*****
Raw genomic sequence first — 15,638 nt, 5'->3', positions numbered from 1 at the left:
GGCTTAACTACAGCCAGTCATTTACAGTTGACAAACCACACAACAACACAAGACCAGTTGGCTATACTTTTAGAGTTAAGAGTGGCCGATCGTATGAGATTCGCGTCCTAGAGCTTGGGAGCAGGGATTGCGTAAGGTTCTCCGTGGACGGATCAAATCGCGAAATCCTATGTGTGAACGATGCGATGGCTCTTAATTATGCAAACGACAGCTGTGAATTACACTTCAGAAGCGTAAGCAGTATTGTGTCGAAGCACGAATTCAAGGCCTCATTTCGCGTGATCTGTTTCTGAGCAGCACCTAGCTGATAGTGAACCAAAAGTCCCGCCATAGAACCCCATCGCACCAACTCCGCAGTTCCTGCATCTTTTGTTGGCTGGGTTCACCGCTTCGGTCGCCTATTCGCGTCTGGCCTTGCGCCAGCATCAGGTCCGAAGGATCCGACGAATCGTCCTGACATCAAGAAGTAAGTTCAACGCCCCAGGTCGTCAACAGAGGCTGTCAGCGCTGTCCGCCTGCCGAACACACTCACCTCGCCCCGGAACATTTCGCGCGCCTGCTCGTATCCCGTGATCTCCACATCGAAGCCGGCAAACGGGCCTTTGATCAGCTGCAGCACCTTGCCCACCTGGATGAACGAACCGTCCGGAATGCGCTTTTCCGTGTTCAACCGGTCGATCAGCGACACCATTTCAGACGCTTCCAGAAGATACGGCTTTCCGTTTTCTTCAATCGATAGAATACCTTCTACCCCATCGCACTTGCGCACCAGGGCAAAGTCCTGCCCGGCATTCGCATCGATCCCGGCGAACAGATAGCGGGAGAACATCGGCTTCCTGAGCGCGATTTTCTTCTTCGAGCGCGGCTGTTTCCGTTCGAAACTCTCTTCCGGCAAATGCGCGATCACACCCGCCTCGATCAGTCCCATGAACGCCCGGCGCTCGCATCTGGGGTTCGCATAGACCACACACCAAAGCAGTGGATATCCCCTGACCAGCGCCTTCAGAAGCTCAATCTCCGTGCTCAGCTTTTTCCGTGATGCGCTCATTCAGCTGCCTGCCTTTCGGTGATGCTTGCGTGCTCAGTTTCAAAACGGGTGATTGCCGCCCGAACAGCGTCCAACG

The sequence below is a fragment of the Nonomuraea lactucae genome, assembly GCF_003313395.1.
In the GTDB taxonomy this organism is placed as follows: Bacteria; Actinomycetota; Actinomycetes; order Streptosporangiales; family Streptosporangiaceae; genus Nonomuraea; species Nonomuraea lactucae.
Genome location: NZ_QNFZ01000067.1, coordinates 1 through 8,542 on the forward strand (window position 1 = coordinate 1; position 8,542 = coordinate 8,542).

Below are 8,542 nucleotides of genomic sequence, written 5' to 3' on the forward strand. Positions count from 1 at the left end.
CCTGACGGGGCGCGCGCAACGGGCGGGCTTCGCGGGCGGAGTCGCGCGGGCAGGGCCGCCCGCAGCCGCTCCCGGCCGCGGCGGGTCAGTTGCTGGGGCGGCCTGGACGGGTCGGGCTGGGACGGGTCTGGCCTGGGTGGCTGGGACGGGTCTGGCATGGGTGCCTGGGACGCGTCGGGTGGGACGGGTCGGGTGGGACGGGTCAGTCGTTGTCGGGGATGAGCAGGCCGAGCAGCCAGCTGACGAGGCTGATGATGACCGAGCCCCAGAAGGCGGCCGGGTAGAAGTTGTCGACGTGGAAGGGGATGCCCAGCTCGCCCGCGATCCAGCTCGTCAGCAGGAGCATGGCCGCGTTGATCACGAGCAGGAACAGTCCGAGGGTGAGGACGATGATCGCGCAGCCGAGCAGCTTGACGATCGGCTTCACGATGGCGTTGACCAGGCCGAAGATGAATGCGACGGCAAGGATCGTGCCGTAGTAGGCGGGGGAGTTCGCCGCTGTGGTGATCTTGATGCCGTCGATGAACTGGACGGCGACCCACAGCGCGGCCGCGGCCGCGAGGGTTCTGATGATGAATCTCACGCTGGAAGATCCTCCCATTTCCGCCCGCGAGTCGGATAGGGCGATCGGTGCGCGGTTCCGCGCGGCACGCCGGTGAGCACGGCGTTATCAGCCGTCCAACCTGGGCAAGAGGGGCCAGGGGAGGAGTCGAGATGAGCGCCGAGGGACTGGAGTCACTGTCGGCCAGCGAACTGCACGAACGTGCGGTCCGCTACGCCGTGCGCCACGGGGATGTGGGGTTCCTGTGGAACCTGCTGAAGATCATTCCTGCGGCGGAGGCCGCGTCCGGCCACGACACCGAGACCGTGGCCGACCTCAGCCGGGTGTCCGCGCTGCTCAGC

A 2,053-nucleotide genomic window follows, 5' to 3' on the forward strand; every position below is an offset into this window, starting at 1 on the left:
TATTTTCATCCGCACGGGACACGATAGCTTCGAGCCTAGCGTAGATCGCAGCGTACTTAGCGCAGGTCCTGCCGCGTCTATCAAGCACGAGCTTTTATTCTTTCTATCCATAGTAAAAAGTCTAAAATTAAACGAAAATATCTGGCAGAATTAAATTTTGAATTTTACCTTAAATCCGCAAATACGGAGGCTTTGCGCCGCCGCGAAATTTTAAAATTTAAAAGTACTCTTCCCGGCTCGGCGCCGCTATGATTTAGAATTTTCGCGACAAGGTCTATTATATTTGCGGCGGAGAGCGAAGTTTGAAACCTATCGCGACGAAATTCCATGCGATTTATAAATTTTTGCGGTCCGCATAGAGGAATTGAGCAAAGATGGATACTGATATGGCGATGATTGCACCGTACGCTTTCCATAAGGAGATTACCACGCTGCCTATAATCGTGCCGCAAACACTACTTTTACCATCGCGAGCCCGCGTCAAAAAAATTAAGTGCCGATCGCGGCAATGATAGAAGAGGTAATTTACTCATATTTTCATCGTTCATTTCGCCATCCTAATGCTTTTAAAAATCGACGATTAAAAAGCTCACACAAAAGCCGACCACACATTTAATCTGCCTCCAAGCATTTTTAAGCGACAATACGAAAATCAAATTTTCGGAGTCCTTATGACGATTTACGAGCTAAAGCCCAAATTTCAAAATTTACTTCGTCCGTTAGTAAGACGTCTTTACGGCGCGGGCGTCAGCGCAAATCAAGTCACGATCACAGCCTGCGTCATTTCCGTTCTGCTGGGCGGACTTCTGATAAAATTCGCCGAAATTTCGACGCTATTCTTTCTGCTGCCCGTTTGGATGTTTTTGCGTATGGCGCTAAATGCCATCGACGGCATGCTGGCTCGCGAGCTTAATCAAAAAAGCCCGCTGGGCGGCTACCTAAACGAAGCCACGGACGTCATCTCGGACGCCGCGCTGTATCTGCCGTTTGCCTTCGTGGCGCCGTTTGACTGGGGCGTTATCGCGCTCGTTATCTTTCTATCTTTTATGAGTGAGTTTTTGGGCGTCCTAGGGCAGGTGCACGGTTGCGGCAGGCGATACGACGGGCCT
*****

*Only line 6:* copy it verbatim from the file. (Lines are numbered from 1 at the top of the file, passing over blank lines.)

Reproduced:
Below are 8,542 nucleotides of genomic sequence, written 5' to 3' on the forward strand. Positions count from 1 at the left end.